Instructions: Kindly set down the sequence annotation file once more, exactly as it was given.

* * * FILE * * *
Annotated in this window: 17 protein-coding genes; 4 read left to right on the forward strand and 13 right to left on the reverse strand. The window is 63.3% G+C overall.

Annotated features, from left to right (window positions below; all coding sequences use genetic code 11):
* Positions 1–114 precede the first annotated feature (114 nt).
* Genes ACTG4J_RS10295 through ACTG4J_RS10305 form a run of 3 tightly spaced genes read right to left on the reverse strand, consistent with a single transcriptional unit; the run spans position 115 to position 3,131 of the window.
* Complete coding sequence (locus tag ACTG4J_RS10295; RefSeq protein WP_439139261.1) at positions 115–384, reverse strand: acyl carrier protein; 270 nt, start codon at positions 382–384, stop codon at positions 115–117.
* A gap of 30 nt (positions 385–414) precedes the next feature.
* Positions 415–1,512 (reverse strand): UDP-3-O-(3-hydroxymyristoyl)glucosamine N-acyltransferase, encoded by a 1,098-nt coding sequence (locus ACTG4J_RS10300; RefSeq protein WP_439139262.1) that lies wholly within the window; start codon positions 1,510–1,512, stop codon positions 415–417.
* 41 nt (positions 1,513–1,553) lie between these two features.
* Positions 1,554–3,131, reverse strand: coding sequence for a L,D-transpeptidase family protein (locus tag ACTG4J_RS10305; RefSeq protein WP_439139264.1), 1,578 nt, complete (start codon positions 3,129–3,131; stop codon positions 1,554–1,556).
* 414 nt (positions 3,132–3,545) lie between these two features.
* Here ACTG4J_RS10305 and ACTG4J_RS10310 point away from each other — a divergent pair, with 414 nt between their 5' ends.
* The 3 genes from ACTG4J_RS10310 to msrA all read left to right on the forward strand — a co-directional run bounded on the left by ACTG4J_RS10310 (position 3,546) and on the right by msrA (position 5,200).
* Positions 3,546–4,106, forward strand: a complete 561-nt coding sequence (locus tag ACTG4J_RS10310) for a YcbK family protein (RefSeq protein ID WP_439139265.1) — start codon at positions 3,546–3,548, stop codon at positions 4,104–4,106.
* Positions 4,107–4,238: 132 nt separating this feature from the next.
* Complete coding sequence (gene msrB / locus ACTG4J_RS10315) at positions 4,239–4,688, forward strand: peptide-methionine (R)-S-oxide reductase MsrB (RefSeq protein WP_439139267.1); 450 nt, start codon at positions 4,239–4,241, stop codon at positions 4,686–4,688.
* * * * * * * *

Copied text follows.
Annotated in this window: 17 protein-coding genes; 4 read left to right on the forward strand and 13 right to left on the reverse strand. The window is 63.3% G+C overall.

Annotated features, from left to right (window positions below; all coding sequences use genetic code 11):
* Positions 1–114 precede the first annotated feature (114 nt).
* Genes ACTG4J_RS10295 through ACTG4J_RS10305 form a run of 3 tightly spaced genes read right to left on the reverse strand, consistent with a single transcriptional unit; the run spans position 115 to position 3,131 of the window.
* Complete coding sequence (locus tag ACTG4J_RS10295; RefSeq protein WP_439139261.1) at positions 115–384, reverse strand: acyl carrier protein; 270 nt, start codon at positions 382–384, stop codon at positions 115–117.
* A gap of 30 nt (positions 385–414) precedes the next feature.
* Positions 415–1,512 (reverse strand): UDP-3-O-(3-hydroxymyristoyl)glucosamine N-acyltransferase, encoded by a 1,098-nt coding sequence (locus ACTG4J_RS10300; RefSeq protein WP_439139262.1) that lies wholly within the window; start codon positions 1,510–1,512, stop codon positions 415–417.
* 41 nt (positions 1,513–1,553) lie between these two features.
* Positions 1,554–3,131, reverse strand: coding sequence for a L,D-transpeptidase family protein (locus tag ACTG4J_RS10305; RefSeq protein WP_439139264.1), 1,578 nt, complete (start codon positions 3,129–3,131; stop codon positions 1,554–1,556).
* 414 nt (positions 3,132–3,545) lie between these two features.
* Here ACTG4J_RS10305 and ACTG4J_RS10310 point away from each other — a divergent pair, with 414 nt between their 5' ends.
* The 3 genes from ACTG4J_RS10310 to msrA all read left to right on the forward strand — a co-directional run bounded on the left by ACTG4J_RS10310 (position 3,546) and on the right by msrA (position 5,200).
* Positions 3,546–4,106, forward strand: a complete 561-nt coding sequence (locus tag ACTG4J_RS10310) for a YcbK family protein (RefSeq protein ID WP_439139265.1) — start codon at positions 3,546–3,548, stop codon at positions 4,104–4,106.
* Positions 4,107–4,238: 132 nt separating this feature from the next.
* Complete coding sequence (gene msrB / locus ACTG4J_RS10315) at positions 4,239–4,688, forward strand: peptide-methionine (R)-S-oxide reductase MsrB (RefSeq protein WP_439139267.1); 450 nt, start codon at positions 4,239–4,241, stop codon at positions 4,686–4,688.